Announcement comes despite earlier comments from U.S. mobile operator that it would prioritise paying down debt.
Verizon Wireless, a joint venture of Verizon Communications Inc. and Vodafone Group PLC, will pay out $7 billion to its owners before the end of next month.
Verizon, which owns 55% of the partnership, has been publicly pushing Vodafone to sell its 45% stake in the mobile phone company. The distribution comes as a bit of a surprise as Verizon chief executive Lowell McAdam hinted at a meeting with investors last month that the company might not pay a dividend to its two owners this year.
Mr. McAdam said the company was coming up on a “lean” year for Verizon Wireless dividends, and that the priority for Verizon Wireless’s cash flow will be to pay down the $5 billion in debt coming due at the unit between now and the middle of 2014 before making payouts to owners.
The comments were reported in a note by J.P. Morgan Chase & Co. analyst Philip Cusick, who hosted the meeting in late April, and confirmed by a person familiar with the matter.
Although Verizon agreed to pay a dividend this year, it is less than recent distributions. The U.S. carrier bottled up the venture’s cash for more than half a decade until paying out $18.5 billion last year in two separate payments.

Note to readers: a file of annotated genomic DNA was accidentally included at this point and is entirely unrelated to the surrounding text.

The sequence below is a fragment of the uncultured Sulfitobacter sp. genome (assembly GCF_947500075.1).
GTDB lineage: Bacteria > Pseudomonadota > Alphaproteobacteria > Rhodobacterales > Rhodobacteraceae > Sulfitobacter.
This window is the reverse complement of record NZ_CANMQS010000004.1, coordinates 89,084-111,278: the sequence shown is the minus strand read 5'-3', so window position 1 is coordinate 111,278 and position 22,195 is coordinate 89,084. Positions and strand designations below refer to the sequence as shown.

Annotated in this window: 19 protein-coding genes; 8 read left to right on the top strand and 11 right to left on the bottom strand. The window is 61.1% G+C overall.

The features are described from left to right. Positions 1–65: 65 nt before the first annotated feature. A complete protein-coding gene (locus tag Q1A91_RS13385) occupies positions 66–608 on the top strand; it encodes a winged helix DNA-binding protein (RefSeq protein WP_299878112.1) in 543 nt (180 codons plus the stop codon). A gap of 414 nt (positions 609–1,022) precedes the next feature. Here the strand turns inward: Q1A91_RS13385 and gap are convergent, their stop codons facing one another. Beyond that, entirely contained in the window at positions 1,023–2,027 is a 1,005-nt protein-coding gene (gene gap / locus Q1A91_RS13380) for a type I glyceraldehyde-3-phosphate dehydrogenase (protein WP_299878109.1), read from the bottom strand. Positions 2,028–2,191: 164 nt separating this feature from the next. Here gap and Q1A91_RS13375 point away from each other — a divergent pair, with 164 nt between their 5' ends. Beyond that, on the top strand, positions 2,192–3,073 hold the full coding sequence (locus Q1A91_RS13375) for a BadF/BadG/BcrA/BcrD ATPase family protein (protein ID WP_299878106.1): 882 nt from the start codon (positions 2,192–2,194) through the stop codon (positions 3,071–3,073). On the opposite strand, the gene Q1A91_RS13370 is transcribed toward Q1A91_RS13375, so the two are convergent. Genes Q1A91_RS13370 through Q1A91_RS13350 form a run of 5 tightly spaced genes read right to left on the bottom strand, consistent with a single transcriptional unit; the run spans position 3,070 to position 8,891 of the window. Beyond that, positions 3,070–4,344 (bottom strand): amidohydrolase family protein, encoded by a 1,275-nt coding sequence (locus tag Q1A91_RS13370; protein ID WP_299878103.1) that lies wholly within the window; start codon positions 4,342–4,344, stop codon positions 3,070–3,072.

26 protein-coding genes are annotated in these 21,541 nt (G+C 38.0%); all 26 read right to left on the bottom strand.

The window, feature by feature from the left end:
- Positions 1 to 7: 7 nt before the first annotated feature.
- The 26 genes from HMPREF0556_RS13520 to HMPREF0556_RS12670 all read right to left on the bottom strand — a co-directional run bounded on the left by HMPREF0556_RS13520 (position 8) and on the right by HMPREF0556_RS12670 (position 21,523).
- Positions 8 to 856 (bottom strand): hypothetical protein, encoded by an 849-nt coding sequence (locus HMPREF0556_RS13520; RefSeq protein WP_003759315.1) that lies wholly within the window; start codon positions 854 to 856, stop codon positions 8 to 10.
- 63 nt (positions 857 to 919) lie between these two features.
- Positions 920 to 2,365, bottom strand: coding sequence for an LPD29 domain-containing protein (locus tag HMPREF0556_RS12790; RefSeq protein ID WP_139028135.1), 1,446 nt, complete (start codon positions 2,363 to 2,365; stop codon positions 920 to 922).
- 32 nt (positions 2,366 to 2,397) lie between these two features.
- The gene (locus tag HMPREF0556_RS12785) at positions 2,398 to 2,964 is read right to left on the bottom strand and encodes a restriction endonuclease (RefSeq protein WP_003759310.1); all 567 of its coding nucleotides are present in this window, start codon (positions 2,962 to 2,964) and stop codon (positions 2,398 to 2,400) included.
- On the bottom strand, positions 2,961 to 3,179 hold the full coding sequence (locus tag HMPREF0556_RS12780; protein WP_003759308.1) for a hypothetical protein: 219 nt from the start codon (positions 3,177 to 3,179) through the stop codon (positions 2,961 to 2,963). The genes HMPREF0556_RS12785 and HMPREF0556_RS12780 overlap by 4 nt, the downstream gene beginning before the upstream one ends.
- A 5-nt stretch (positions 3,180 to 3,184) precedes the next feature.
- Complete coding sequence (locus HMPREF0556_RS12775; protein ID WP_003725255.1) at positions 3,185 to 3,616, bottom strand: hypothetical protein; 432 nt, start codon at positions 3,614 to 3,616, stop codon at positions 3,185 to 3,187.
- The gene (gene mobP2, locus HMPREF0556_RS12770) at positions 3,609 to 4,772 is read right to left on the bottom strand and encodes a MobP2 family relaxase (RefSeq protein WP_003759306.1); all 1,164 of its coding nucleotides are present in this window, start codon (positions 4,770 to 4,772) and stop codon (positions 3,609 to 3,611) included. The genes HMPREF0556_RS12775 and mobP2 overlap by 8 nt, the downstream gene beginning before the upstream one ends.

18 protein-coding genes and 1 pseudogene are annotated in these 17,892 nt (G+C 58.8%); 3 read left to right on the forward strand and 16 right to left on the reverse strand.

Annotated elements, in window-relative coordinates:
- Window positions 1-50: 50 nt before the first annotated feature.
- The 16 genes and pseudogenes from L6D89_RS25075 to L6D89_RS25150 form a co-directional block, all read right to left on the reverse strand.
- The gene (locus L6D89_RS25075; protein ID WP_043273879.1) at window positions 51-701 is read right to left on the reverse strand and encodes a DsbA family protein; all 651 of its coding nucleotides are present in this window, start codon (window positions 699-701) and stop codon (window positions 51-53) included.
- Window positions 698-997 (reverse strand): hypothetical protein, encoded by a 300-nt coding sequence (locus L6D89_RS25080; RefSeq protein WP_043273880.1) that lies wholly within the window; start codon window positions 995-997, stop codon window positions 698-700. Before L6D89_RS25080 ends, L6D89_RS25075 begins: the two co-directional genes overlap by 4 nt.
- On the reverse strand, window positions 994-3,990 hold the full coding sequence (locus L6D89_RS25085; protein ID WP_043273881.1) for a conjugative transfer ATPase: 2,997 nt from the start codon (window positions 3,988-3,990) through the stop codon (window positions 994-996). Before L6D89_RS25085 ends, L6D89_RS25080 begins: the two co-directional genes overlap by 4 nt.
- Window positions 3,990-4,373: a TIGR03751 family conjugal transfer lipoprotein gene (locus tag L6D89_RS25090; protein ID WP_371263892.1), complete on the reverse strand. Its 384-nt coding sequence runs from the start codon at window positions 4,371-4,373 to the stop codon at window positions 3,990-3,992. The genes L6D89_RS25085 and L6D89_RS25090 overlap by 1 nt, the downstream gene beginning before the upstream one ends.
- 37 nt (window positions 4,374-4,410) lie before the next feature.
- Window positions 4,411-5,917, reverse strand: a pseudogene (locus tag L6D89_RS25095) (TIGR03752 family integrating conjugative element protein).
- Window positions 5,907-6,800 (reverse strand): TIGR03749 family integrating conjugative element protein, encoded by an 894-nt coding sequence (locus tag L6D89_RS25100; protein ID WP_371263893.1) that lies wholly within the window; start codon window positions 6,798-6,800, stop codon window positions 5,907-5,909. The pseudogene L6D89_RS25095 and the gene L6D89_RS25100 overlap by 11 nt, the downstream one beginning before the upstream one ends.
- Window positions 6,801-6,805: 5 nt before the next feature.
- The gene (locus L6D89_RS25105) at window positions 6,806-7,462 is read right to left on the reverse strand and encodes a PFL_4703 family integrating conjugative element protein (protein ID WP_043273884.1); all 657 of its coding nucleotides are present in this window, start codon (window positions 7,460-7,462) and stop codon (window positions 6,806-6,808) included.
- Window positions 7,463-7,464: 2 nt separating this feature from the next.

Based on their ownership, Verizon Communications will receive $3.85 billion in cash and Vodafone will get $3.15 billion. The dividend will be paid on June 25, according to a regulatory filing.
Verizon’s chief financial officer is scheduled to speak at a J.P. Morgan conference Tuesday morning. RBC Capital analyst Jonathan Atkin said the payment made sense because it helps support the payment of Verizon Communications’s own dividend to shareholders. He noted it isn’t clear if the Verizon Wireless payout has any bearing on a deal to end the joint venture.
CitiGroup analysts said the timing of the dividend payment suggests a deal between the companies isn’t imminent, but they still ascribe a 55% probability of a buyout in the 12 months.
The dividend represents a significant source of funds for Vodafone, to use for investments or to return cash to shareholders.
Verizon Wireless was formed in 2000. While the joint structure allowed the partners to pool assets and share costs at a time when wireless was still relatively new, it has become awkward now that the business is taking the lead role in growth for telecom companies.